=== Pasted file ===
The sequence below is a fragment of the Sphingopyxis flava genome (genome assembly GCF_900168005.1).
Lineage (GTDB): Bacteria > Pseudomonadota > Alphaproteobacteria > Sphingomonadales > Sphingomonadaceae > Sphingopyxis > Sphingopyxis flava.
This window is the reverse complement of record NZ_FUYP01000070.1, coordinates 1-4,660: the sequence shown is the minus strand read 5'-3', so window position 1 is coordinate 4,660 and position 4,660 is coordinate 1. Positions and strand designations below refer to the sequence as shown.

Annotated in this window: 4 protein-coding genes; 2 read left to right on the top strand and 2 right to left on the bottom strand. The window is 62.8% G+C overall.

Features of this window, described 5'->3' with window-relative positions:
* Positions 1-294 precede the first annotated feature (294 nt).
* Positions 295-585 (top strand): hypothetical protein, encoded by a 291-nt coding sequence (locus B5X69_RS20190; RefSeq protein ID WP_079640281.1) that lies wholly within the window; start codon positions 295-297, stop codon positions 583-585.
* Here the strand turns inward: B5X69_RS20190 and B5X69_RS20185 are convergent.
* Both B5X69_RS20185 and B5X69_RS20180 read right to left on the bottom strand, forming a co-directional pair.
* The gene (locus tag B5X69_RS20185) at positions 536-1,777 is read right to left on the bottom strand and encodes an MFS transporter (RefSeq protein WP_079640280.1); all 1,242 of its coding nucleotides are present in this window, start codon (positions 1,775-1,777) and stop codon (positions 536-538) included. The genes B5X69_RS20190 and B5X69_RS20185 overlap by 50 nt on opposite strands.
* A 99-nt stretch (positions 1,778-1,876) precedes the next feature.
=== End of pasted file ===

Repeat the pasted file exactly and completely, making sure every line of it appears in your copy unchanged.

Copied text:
The sequence below is a fragment of the Sphingopyxis flava genome (genome assembly GCF_900168005.1).
Lineage (GTDB): Bacteria > Pseudomonadota > Alphaproteobacteria > Sphingomonadales > Sphingomonadaceae > Sphingopyxis > Sphingopyxis flava.
This window is the reverse complement of record NZ_FUYP01000070.1, coordinates 1-4,660: the sequence shown is the minus strand read 5'-3', so window position 1 is coordinate 4,660 and position 4,660 is coordinate 1. Positions and strand designations below refer to the sequence as shown.

Annotated in this window: 4 protein-coding genes; 2 read left to right on the top strand and 2 right to left on the bottom strand. The window is 62.8% G+C overall.

Features of this window, described 5'->3' with window-relative positions:
* Positions 1-294 precede the first annotated feature (294 nt).
* Positions 295-585 (top strand): hypothetical protein, encoded by a 291-nt coding sequence (locus B5X69_RS20190; RefSeq protein ID WP_079640281.1) that lies wholly within the window; start codon positions 295-297, stop codon positions 583-585.
* Here the strand turns inward: B5X69_RS20190 and B5X69_RS20185 are convergent.
* Both B5X69_RS20185 and B5X69_RS20180 read right to left on the bottom strand, forming a co-directional pair.
* The gene (locus tag B5X69_RS20185) at positions 536-1,777 is read right to left on the bottom strand and encodes an MFS transporter (RefSeq protein WP_079640280.1); all 1,242 of its coding nucleotides are present in this window, start codon (positions 1,775-1,777) and stop codon (positions 536-538) included. The genes B5X69_RS20190 and B5X69_RS20185 overlap by 50 nt on opposite strands.
* A 99-nt stretch (positions 1,778-1,876) precedes the next feature.